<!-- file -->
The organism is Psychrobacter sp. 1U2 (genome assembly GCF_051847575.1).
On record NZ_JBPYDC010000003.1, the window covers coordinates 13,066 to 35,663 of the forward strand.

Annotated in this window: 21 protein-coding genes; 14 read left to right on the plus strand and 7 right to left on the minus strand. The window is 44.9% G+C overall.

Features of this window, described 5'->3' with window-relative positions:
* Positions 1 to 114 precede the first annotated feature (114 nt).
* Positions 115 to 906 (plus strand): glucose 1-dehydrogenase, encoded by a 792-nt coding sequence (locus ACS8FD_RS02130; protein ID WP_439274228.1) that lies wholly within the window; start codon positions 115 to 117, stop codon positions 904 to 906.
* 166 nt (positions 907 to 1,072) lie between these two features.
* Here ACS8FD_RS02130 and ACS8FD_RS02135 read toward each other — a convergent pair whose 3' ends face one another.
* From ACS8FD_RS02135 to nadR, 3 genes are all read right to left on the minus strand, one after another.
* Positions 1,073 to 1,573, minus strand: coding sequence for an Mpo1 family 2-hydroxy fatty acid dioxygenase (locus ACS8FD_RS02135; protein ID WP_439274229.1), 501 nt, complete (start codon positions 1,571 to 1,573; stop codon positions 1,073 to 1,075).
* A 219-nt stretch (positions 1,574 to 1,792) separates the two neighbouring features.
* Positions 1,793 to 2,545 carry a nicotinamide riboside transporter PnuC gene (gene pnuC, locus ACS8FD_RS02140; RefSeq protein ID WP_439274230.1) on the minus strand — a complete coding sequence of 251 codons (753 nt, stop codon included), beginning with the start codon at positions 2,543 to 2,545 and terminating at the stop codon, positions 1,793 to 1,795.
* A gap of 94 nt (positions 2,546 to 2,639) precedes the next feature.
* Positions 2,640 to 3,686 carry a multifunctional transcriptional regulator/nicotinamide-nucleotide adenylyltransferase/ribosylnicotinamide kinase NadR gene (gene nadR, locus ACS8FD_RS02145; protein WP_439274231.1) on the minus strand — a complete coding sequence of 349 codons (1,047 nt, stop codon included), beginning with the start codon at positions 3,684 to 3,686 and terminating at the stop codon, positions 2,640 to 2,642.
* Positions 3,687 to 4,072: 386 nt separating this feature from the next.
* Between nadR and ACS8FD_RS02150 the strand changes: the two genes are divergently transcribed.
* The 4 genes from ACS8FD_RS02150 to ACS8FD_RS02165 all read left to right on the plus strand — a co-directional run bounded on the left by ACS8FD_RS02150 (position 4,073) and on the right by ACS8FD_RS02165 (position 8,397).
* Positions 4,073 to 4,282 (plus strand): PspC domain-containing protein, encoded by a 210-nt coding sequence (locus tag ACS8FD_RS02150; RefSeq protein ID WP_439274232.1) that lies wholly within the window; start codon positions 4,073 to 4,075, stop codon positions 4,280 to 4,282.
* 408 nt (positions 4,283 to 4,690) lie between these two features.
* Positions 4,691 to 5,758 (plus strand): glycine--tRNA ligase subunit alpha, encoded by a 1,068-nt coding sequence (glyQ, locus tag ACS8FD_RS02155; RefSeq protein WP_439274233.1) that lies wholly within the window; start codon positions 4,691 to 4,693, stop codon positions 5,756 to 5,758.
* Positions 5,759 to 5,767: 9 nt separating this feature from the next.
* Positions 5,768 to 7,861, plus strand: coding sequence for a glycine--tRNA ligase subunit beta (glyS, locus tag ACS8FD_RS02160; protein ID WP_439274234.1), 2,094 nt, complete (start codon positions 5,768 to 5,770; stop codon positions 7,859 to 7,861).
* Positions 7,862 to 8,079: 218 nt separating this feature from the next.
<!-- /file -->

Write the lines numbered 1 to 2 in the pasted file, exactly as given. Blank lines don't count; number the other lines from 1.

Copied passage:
The organism is Psychrobacter sp. 1U2 (genome assembly GCF_051847575.1).
On record NZ_JBPYDC010000003.1, the window covers coordinates 13,066 to 35,663 of the forward strand.